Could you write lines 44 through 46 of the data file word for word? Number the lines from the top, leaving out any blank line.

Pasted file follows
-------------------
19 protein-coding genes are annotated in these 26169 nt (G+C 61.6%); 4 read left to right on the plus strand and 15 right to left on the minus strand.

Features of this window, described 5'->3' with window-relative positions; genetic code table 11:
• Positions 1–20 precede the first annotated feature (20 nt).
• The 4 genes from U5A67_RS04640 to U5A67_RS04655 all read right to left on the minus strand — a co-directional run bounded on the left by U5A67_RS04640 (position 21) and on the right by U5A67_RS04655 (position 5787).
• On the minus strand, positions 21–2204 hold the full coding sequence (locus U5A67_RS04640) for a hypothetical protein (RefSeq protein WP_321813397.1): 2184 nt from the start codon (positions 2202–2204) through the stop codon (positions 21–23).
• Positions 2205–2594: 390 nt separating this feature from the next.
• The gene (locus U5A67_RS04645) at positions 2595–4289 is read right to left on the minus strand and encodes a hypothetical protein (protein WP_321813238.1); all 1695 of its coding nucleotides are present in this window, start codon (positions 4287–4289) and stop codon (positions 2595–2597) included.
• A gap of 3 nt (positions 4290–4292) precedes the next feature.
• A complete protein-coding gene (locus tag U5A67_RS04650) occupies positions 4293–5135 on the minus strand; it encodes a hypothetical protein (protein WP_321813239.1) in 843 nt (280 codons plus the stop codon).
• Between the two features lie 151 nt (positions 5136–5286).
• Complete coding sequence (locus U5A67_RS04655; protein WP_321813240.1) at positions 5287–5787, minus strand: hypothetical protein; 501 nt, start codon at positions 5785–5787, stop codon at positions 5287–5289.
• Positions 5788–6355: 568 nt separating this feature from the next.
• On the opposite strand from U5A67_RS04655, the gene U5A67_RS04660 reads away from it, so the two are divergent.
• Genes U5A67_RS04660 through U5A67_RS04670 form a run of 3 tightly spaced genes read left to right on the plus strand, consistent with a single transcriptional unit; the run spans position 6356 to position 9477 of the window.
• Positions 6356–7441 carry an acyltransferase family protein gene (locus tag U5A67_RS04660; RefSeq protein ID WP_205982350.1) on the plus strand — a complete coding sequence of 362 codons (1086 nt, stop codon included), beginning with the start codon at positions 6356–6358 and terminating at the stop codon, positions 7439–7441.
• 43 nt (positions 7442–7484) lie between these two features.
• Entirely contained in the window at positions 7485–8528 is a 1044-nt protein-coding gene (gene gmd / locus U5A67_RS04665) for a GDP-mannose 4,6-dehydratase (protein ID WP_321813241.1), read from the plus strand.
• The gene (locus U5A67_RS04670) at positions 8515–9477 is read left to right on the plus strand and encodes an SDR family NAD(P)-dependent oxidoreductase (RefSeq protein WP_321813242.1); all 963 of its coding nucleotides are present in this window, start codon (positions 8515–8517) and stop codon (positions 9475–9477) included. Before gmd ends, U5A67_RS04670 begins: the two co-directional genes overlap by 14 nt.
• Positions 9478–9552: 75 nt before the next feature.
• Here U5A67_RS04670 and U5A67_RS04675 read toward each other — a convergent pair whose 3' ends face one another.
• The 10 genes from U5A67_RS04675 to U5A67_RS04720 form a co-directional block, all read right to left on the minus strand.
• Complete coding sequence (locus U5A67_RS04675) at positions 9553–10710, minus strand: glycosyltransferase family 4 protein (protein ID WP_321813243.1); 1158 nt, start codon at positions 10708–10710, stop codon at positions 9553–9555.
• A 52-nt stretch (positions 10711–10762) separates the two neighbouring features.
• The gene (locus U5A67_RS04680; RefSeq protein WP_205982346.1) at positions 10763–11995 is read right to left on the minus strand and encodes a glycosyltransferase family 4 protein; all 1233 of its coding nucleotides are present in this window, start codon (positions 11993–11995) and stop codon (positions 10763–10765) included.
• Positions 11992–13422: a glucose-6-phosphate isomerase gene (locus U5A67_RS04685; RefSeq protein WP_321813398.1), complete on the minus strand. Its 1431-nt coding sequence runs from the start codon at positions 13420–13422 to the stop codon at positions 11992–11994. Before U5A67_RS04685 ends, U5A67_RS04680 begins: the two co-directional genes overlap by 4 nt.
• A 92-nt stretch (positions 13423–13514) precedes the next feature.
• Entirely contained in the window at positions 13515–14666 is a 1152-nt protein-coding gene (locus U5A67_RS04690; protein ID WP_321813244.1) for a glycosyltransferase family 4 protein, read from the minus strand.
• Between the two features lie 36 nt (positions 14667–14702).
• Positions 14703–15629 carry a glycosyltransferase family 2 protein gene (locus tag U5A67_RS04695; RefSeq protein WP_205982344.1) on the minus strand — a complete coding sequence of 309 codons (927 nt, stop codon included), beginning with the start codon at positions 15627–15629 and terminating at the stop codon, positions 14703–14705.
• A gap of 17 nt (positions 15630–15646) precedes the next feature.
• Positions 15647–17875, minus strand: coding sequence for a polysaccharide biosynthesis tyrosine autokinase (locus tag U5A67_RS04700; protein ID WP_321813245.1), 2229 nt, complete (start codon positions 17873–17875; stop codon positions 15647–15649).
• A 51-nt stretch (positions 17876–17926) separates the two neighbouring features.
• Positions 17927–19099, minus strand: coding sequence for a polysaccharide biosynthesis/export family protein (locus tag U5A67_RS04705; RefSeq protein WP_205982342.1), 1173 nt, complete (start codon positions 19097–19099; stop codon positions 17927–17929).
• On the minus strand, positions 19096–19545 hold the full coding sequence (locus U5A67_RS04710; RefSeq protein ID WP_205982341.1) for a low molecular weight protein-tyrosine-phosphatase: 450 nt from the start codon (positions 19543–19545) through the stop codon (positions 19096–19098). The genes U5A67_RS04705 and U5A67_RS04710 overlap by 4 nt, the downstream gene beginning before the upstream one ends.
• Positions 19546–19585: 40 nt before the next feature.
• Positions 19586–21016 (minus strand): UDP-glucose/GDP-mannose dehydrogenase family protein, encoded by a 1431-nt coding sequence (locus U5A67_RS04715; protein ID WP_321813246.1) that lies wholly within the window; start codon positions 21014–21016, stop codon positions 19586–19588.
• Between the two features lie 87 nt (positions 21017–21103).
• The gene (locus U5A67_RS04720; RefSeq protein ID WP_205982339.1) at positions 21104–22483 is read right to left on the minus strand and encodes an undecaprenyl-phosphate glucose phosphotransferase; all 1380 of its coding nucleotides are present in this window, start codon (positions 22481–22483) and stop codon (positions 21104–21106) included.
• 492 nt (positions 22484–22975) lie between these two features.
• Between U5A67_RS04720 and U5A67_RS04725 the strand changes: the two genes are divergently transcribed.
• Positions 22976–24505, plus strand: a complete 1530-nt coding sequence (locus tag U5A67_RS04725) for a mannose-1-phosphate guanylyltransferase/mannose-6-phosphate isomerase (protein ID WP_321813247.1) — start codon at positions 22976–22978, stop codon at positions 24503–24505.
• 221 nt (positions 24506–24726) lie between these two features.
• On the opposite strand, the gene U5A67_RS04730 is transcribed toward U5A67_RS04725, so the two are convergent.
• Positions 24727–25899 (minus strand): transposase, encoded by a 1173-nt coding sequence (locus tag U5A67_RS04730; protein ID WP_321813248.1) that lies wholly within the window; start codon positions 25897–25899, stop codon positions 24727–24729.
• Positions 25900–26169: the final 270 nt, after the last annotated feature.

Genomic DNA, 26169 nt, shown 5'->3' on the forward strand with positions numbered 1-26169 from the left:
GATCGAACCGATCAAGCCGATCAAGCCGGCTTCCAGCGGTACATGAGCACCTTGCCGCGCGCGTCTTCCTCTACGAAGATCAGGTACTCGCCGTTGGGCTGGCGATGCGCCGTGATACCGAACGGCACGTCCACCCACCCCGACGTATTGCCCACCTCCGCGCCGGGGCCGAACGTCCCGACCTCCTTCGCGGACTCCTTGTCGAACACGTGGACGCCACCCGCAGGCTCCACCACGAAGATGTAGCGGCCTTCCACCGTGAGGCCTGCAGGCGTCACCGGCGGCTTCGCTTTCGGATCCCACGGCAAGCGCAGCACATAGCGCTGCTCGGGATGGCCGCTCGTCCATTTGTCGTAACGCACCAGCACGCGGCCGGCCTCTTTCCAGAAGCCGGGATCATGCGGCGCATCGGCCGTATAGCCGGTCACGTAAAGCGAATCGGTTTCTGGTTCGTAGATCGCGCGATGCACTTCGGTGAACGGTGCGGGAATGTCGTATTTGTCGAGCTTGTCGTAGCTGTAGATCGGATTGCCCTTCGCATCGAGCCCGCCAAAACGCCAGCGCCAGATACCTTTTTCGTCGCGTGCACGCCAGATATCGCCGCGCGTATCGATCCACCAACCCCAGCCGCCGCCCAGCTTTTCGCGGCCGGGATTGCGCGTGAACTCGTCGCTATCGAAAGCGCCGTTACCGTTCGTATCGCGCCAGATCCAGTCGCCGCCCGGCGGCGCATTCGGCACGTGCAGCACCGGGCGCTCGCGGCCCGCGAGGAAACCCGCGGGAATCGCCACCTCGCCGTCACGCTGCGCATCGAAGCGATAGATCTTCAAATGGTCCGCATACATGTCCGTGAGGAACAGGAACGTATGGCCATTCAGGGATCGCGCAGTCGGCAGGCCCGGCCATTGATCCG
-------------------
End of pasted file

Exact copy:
• Positions 24727–25899 (minus strand): transposase, encoded by a 1173-nt coding sequence (locus tag U5A67_RS04730; protein ID WP_321813248.1) that lies wholly within the window; start codon positions 25897–25899, stop codon positions 24727–24729.
• Positions 25900–26169: the final 270 nt, after the last annotated feature.

Genomic DNA, 26169 nt, shown 5'->3' on the forward strand with positions numbered 1-26169 from the left: